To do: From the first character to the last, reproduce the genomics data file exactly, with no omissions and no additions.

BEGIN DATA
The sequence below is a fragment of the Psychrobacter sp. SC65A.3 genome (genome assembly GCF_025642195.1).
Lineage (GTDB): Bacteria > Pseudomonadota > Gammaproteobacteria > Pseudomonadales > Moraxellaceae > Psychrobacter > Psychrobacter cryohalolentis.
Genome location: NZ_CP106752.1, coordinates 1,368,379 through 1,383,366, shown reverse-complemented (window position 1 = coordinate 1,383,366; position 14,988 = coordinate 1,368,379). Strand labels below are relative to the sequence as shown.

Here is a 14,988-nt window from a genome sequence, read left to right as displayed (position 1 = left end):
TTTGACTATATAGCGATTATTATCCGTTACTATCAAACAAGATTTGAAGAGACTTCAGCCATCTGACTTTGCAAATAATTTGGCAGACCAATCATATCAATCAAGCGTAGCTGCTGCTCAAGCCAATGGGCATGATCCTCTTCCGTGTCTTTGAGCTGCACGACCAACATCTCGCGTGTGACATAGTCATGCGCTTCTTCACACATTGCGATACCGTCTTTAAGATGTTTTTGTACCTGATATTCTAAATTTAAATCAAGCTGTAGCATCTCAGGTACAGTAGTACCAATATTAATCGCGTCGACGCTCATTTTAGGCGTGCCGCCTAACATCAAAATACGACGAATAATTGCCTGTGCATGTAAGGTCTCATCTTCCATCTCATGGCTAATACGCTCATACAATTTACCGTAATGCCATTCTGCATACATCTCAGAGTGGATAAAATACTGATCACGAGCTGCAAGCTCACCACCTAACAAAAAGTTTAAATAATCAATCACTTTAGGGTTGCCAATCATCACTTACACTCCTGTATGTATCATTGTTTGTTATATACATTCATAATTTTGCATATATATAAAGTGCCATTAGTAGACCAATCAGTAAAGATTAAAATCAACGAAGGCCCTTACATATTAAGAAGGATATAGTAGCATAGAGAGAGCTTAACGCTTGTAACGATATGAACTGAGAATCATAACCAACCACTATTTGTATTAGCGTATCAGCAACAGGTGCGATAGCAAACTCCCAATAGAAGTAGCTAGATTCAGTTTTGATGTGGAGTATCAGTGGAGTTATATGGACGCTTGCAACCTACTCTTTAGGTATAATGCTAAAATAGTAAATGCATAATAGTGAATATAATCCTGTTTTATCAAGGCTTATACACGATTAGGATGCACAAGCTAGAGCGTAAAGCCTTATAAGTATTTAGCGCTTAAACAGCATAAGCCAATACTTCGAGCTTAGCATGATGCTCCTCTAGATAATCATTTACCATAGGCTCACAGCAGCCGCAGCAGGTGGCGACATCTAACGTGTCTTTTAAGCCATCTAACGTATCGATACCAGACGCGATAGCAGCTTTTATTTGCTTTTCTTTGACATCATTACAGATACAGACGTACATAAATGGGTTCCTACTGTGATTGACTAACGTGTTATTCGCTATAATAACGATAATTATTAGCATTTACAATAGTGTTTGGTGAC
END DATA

The sequence below is a fragment of the Psychrobacter sp. SC65A.3 genome (genome assembly GCF_025642195.1).
Lineage (GTDB): Bacteria > Pseudomonadota > Gammaproteobacteria > Pseudomonadales > Moraxellaceae > Psychrobacter > Psychrobacter cryohalolentis.
Genome location: NZ_CP106752.1, coordinates 1,368,379 through 1,383,366, shown reverse-complemented (window position 1 = coordinate 1,383,366; position 14,988 = coordinate 1,368,379). Strand labels below are relative to the sequence as shown.

Here is a 14,988-nt window from a genome sequence, read left to right as displayed (position 1 = left end):
TTTGACTATATAGCGATTATTATCCGTTACTATCAAACAAGATTTGAAGAGACTTCAGCCATCTGACTTTGCAAATAATTTGGCAGACCAATCATATCAATCAAGCGTAGCTGCTGCTCAAGCCAATGGGCATGATCCTCTTCCGTGTCTTTGAGCTGCACGACCAACATCTCGCGTGTGACATAGTCATGCGCTTCTTCACACATTGCGATACCGTCTTTAAGATGTTTTTGTACCTGATATTCTAAATTTAAATCAAGCTGTAGCATCTCAGGTACAGTAGTACCAATATTAATCGCGTCGACGCTCATTTTAGGCGTGCCGCCTAACATCAAAATACGACGAATAATTGCCTGTGCATGTAAGGTCTCATCTTCCATCTCATGGCTAATACGCTCATACAATTTACCGTAATGCCATTCTGCATACATCTCAGAGTGGATAAAATACTGATCACGAGCTGCAAGCTCACCACCTAACAAAAAGTTTAAATAATCAATCACTTTAGGGTTGCCAATCATCACTTACACTCCTGTATGTATCATTGTTTGTTATATACATTCATAATTTTGCATATATATAAAGTGCCATTAGTAGACCAATCAGTAAAGATTAAAATCAACGAAGGCCCTTACATATTAAGAAGGATATAGTAGCATAGAGAGAGCTTAACGCTTGTAACGATATGAACTGAGAATCATAACCAACCACTATTTGTATTAGCGTATCAGCAACAGGTGCGATAGCAAACTCCCAATAGAAGTAGCTAGATTCAGTTTTGATGTGGAGTATCAGTGGAGTTATATGGACGCTTGCAACCTACTCTTTAGGTATAATGCTAAAATAGTAAATGCATAATAGTGAATATAATCCTGTTTTATCAAGGCTTATACACGATTAGGATGCACAAGCTAGAGCGTAAAGCCTTATAAGTATTTAGCGCTTAAACAGCATAAGCCAATACTTCGAGCTTAGCATGATGCTCCTCTAGATAATCATTTACCATAGGCTCACAGCAGCCGCAGCAGGTGGCGACATCTAACGTGTCTTTTAAGCCATCTAACGTATCGATACCAGACGCGATAGCAGCTTTTATTTGCTTTTCTTTGACATCATTACAGATACAGACGTACATAAATGGGTTCCTACTGTGATTGACTAACGTGTTATTCGCTATAATAACGATAATTATTAGCATTTACAATAGTGTTTGGTGAC